When Robert and Abbey wanted to start a family, things didn’t happen right away. After trying for five years, they decided to put it on hold. Then the same month Abbey applied for grad school, they find out that they were indeed expecting. She had a completely normal pregnancy and delivered their beautiful little boy, William, right around 40 weeks.
“Sweet William,” as he’s been nicknamed, seemed to be developing just like any other baby, up until he was about three months old. He started to become a picky eater, which was abnormal for William because he was in the 97th percentile on the growth charts and exceeding all the norms. His weight started to slow down, his muscles and joints started to stiffen, and finally around five months old, he quit eating completely.
After William was admitted to the hospital, Robert and Abbey had found out their baby had a rare genetic disorder called Krabbe Disease. It’s a type of leukodystrophy, and involves an enzyme deficiency. Without that enzyme, lipids start to build up in the brain and become toxic. As a result, the growth of the nerve’s protective myelin sheath deteriorates and causes severe degeneration of motor skills. There is no treatment for this disease unless it is caught before the symptoms had begun.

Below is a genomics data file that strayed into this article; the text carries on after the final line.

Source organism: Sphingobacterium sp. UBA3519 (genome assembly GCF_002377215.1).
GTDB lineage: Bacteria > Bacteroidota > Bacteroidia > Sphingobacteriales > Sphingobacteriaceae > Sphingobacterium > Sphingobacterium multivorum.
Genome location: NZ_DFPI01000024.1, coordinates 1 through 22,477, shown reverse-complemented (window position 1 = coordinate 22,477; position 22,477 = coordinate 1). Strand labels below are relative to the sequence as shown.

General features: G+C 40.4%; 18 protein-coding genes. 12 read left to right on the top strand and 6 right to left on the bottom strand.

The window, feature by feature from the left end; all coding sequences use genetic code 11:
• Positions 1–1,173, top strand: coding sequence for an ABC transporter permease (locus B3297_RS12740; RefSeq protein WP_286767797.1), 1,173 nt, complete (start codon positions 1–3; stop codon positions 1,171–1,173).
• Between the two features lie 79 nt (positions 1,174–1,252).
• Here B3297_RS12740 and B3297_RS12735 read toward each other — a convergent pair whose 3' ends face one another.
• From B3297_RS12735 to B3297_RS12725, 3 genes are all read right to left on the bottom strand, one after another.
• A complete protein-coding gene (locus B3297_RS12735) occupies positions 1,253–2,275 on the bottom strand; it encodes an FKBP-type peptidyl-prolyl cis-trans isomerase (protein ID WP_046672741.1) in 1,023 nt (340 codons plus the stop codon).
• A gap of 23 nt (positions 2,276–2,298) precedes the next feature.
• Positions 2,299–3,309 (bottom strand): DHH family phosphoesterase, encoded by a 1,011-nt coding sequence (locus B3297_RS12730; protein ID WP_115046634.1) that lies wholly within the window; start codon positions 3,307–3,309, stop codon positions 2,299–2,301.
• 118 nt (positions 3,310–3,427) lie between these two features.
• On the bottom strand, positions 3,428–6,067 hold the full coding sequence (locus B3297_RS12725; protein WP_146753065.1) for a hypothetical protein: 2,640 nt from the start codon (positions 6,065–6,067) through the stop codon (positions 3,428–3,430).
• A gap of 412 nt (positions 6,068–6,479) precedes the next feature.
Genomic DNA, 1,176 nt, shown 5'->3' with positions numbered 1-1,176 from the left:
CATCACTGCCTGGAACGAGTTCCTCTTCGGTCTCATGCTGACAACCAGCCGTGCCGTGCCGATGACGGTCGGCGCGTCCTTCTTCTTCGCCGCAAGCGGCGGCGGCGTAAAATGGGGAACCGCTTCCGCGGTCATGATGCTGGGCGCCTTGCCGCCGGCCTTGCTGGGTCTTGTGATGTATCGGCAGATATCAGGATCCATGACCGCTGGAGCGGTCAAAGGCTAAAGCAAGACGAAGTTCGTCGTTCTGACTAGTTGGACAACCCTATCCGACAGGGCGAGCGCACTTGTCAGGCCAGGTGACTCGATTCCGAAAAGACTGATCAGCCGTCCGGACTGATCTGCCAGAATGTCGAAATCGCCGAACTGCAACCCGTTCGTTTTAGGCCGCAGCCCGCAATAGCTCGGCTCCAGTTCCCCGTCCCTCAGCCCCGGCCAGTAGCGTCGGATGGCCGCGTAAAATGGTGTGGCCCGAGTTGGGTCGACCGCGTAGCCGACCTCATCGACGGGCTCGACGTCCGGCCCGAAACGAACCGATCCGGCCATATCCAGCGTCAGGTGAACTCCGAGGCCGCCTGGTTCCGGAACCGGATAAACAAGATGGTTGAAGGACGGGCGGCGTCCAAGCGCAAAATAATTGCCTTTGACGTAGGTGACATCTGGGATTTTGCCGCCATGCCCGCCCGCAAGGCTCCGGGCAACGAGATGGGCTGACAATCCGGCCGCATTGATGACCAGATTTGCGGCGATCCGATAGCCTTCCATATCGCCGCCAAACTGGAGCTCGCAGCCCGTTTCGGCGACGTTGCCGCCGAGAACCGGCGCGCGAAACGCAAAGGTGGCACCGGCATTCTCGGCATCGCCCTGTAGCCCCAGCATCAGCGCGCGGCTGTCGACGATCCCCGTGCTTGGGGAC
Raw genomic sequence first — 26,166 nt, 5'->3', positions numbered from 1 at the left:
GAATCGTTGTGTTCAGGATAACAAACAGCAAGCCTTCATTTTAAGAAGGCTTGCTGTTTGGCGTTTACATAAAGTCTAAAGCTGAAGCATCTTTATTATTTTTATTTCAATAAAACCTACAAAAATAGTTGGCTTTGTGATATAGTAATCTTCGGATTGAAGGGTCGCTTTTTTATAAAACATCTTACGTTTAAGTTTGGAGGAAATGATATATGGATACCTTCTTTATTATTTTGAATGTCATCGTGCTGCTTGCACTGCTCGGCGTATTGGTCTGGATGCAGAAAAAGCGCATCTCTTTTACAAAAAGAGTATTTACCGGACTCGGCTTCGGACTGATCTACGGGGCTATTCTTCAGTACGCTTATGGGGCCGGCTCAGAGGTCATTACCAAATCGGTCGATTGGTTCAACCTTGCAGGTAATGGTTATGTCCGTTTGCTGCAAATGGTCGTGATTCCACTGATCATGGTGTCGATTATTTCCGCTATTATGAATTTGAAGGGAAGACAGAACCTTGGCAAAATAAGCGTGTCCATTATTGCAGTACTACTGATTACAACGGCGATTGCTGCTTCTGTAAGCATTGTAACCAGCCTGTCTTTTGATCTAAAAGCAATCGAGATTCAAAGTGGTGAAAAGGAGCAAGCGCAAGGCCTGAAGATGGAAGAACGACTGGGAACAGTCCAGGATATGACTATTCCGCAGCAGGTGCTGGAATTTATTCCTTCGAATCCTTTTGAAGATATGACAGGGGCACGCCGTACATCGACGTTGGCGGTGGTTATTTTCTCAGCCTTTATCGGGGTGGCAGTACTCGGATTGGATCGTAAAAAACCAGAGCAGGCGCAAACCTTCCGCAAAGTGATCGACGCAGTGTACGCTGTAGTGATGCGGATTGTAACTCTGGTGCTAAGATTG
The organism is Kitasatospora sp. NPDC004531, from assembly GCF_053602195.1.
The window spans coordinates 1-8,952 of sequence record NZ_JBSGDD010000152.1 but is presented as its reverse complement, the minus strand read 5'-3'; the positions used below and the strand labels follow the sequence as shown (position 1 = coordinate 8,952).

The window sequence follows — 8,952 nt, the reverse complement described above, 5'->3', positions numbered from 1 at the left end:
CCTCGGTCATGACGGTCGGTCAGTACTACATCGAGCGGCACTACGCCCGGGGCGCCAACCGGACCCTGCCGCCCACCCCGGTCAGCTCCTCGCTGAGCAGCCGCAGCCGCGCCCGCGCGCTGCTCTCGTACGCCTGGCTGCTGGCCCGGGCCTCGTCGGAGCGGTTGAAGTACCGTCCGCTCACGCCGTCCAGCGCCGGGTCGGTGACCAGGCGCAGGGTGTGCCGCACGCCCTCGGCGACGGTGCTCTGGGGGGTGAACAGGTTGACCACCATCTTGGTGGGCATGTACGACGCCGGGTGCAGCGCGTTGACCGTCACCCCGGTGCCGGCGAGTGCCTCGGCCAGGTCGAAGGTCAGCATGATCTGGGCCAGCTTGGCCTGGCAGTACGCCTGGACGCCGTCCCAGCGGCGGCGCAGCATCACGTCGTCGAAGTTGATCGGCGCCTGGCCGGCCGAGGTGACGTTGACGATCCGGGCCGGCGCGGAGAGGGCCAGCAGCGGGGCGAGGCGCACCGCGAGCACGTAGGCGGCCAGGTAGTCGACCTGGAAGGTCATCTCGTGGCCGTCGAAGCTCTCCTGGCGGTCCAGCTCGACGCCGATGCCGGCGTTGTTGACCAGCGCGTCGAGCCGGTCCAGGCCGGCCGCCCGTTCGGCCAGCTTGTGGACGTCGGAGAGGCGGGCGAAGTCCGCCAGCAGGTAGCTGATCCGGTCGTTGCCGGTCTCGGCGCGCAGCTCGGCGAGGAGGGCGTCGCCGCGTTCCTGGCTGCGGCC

In William’s case, it was not caught before the symptoms appeared; however, the disease was diagnosed early enough he was considered a candidate for treatment. So, the next option was a blood cord transplant. He received donated cord blood from an anonymous woman, which allowed stem cells to be transplanted to improve his quality of life. The stem cells took several days to engraft, and during that time William needed 15 blood transfusions and 9 platelet transfusions. Without the generosity of these donors, William would not have survived the transplant.
Sweet William recently celebrated his second birthday. Robert and Abbey host blood drives, as a way to express their gratitude for the donors who’ve helped their Sweet William.